by Soumik Ghosh

Digital payment companies give traditional banks a run for their money

Jan 08, 2018
AnalyticsArtificial IntelligenceAuthentication

With digital payment companies fiercely competing with traditional banking institutions, we take a look at what lies in store for the BFSI sector in 2018.n

With the country at the cusp of a massive economic transition, the Indian banking space is undergoing a complete transformation at a pace never seen before.

Digital payments is the new norm, and traditional banks are roping in new age technologies to remain competitive and deliver what customers need. Additionally, Reserve Bank of India (RBI) has recognized the need of the hour, catalysing the digital push.

In its effort to add thrust to digital transactions in the country, the government launched the Unified Payments Interface (UPI) through the National Payments Corporation of India (NPCI).

Additionally, the NPCI launched the Bharat Interface for Money (BHIM) app for customers to connect to UPI, as an alternate to apps of various banks. NPCI is gunning for over 650 percent growth in RuPay-based transactions for a targeted three billion transactions in this fiscal.

Transactions via both BHIM and UPI are on a rapid rise with UPI witnessing a 43 percent growth in its total transaction volume between July and August 2017.

In addition to this, the country’s unbanked population is acting as a deterrent to remonetization. According to the Press Information Bureau, 40 percent of the country’s population lies “outside the ambit of formal banking.”

A conversation with IT leaders in the banking space brought to light emerging trends in BFSI, what ails the industry and the roadmap for 2018.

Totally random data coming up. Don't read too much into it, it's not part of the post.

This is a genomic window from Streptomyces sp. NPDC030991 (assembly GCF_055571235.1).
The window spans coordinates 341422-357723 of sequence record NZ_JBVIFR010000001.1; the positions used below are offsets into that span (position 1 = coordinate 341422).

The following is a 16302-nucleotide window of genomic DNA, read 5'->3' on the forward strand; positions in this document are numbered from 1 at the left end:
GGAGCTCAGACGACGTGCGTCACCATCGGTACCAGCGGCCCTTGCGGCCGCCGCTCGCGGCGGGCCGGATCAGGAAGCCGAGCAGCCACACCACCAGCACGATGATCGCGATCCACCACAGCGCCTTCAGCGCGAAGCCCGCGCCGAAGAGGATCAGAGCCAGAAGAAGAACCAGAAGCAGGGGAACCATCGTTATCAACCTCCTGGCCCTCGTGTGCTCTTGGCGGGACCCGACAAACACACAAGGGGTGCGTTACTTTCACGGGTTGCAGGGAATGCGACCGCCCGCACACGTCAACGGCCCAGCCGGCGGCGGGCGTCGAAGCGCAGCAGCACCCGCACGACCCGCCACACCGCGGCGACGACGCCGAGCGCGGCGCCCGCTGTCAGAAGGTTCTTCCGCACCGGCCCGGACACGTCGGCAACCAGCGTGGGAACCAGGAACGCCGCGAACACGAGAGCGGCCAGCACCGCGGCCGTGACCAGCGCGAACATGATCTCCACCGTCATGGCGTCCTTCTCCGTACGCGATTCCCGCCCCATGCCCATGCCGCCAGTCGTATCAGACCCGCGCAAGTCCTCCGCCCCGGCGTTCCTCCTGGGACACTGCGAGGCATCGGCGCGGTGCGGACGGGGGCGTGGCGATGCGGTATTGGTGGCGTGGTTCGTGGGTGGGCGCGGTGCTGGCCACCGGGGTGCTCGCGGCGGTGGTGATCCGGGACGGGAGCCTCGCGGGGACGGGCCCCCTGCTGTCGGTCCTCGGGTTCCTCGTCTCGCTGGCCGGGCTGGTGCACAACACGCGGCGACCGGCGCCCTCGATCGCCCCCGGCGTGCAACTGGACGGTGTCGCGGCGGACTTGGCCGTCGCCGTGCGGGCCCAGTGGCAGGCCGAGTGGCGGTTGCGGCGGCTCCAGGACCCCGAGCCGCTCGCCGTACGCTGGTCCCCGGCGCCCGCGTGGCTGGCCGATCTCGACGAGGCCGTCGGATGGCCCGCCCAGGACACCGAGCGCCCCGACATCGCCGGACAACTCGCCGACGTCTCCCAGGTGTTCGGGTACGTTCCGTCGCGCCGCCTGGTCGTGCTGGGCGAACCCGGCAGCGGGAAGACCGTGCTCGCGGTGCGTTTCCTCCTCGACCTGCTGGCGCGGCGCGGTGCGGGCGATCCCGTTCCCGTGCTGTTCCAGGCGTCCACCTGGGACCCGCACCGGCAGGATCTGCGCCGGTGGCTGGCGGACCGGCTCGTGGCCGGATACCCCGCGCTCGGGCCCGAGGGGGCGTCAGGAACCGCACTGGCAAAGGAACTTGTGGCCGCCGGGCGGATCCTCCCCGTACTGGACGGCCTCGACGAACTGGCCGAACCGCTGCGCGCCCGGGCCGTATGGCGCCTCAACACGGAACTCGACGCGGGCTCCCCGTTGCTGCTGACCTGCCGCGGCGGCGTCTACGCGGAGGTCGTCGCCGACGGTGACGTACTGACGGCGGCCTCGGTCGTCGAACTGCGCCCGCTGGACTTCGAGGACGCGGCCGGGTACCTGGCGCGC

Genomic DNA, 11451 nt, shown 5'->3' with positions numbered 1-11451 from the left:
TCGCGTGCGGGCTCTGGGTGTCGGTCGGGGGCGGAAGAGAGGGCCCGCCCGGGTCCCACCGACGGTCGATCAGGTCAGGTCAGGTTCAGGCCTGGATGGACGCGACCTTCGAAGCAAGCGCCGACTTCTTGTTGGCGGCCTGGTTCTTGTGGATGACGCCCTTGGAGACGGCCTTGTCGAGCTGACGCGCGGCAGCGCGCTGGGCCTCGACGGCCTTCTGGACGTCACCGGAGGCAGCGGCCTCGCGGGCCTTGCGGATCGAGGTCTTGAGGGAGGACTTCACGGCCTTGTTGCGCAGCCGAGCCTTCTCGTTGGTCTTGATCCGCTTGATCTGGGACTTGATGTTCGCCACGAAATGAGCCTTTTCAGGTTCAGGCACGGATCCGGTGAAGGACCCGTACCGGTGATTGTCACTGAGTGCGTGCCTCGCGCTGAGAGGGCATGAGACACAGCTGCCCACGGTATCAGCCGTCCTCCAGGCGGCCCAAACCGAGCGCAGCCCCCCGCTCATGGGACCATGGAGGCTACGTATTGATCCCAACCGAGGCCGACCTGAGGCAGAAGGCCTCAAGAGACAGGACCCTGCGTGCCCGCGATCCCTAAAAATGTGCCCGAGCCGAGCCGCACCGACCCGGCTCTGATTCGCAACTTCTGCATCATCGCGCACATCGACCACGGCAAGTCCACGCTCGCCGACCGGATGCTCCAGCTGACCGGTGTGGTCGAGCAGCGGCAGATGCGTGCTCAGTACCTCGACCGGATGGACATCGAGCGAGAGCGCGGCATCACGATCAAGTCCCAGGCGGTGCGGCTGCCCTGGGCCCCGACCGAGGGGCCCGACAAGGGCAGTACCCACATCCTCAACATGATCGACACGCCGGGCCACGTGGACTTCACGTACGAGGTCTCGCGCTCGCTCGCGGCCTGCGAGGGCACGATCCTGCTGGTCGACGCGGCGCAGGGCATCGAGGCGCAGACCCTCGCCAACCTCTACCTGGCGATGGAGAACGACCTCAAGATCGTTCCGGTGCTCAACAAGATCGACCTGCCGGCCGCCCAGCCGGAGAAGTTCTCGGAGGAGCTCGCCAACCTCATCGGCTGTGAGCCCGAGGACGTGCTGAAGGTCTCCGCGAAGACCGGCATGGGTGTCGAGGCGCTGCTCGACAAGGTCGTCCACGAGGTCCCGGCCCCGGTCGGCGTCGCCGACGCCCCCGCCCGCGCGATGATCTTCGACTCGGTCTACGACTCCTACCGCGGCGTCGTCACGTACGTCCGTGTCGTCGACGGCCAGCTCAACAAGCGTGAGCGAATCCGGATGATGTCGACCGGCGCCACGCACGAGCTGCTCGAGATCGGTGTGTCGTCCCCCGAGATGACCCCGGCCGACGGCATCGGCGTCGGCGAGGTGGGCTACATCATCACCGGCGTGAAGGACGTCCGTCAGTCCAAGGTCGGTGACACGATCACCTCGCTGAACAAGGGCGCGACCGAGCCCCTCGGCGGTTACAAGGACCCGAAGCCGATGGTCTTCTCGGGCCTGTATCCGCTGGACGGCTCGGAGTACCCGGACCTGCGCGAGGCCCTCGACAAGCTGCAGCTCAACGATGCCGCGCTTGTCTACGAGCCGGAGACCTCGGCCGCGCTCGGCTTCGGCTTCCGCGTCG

Digital payments transform banking as we know it // Digital Payments Transforming Traditional Banking                                                                                                                           

“There’s a huge mandate in terms of technology and digital transformation, and this drive has been attracting a major chunk of the IT budget,” says Puneet Kaur Kohli, Group Executive VP-IT and CTO at Bajaj Capital.

Over the last two years, India witnessed unprecedented growth in numerous digital payment companies. These companies have proven to be the flagbearers of technology adoption in the banking sector.

Rajeev Narayan, Chief Innovation and Strategy Officer at TechProcess Payment Services, says that the company is scaling up its technology platforms and looking at elastic models to deal with the spike in digital payments. “On the ecosystem side, there has been a substantial amount of healthy investment in stabilizing and scaling up the payment infrastructure,” he adds.

Traditional banks are not too far behind when it comes to adopting newer technologies. Goutam Datta, VP-Technology at ICICI Lombard General Insurance, acknowledges blockchain as one of the emerging technologies in the banking space, in addition to AI and robotics. “Additionally, we’ve also initiated cognitive some time back and we’ll be implementing it soon,” he says.

“We’re one of the few general insurance companies in the country to deploy cognitive in its operations. More than one lakh of our customers have drawn benefits brought about by this drive. In addition to engaging and collaborating with our customers, it gives them a clearer picture about policies and comparisons,” adds Datta.

Furthermore, he revealed that some of the company’s production workload is on the cloud that has hugely proven to be hugely beneficial.

Kohli points out that ‘Digital Twins’, which is the concept of digitally replicating physical assets, processes and systems, has been gaining traction in the BFSI sector.